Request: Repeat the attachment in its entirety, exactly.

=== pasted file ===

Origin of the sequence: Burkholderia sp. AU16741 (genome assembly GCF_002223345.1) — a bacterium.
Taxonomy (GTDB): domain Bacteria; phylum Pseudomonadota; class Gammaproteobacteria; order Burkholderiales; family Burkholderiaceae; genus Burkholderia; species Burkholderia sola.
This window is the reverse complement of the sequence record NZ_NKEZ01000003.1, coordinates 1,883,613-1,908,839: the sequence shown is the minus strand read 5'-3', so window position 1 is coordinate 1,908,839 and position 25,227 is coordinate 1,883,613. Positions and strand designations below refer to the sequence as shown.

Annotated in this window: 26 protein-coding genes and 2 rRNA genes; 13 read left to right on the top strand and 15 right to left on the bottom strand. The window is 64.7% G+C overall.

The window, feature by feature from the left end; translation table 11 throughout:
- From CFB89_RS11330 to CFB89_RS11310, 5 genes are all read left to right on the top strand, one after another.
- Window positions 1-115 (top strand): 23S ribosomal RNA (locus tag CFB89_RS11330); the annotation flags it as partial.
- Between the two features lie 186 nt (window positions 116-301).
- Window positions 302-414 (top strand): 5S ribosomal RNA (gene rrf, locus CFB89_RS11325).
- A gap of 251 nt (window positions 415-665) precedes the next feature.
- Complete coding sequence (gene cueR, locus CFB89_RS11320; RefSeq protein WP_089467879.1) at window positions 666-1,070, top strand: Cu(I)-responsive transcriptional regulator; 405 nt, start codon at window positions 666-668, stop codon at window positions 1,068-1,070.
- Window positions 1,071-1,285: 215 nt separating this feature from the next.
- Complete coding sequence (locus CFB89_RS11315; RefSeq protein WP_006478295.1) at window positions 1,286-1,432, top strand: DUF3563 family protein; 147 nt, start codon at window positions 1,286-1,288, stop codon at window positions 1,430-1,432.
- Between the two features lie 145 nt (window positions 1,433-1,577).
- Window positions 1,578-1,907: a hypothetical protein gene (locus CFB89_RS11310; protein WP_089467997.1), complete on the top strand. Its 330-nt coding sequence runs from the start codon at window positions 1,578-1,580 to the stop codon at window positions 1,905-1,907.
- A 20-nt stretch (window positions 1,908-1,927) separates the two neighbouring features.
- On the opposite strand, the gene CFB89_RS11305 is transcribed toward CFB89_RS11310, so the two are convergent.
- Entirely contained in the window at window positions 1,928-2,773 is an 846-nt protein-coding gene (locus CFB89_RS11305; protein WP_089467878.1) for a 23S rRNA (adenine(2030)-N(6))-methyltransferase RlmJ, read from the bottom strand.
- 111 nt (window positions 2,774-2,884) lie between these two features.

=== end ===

Origin of the sequence: Burkholderia sp. AU16741 (genome assembly GCF_002223345.1) — a bacterium.
Taxonomy (GTDB): domain Bacteria; phylum Pseudomonadota; class Gammaproteobacteria; order Burkholderiales; family Burkholderiaceae; genus Burkholderia; species Burkholderia sola.
This window is the reverse complement of the sequence record NZ_NKEZ01000003.1, coordinates 1,883,613-1,908,839: the sequence shown is the minus strand read 5'-3', so window position 1 is coordinate 1,908,839 and position 25,227 is coordinate 1,883,613. Positions and strand designations below refer to the sequence as shown.

Annotated in this window: 26 protein-coding genes and 2 rRNA genes; 13 read left to right on the top strand and 15 right to left on the bottom strand. The window is 64.7% G+C overall.

The window, feature by feature from the left end; translation table 11 throughout:
- From CFB89_RS11330 to CFB89_RS11310, 5 genes are all read left to right on the top strand, one after another.
- Window positions 1-115 (top strand): 23S ribosomal RNA (locus tag CFB89_RS11330); the annotation flags it as partial.
- Between the two features lie 186 nt (window positions 116-301).
- Window positions 302-414 (top strand): 5S ribosomal RNA (gene rrf, locus CFB89_RS11325).
- A gap of 251 nt (window positions 415-665) precedes the next feature.
- Complete coding sequence (gene cueR, locus CFB89_RS11320; RefSeq protein WP_089467879.1) at window positions 666-1,070, top strand: Cu(I)-responsive transcriptional regulator; 405 nt, start codon at window positions 666-668, stop codon at window positions 1,068-1,070.
- Window positions 1,071-1,285: 215 nt separating this feature from the next.
- Complete coding sequence (locus CFB89_RS11315; RefSeq protein WP_006478295.1) at window positions 1,286-1,432, top strand: DUF3563 family protein; 147 nt, start codon at window positions 1,286-1,288, stop codon at window positions 1,430-1,432.
- Between the two features lie 145 nt (window positions 1,433-1,577).
- Window positions 1,578-1,907: a hypothetical protein gene (locus CFB89_RS11310; protein WP_089467997.1), complete on the top strand. Its 330-nt coding sequence runs from the start codon at window positions 1,578-1,580 to the stop codon at window positions 1,905-1,907.
- A 20-nt stretch (window positions 1,908-1,927) separates the two neighbouring features.
- On the opposite strand, the gene CFB89_RS11305 is transcribed toward CFB89_RS11310, so the two are convergent.
- Entirely contained in the window at window positions 1,928-2,773 is an 846-nt protein-coding gene (locus CFB89_RS11305; protein WP_089467878.1) for a 23S rRNA (adenine(2030)-N(6))-methyltransferase RlmJ, read from the bottom strand.
- 111 nt (window positions 2,774-2,884) lie between these two features.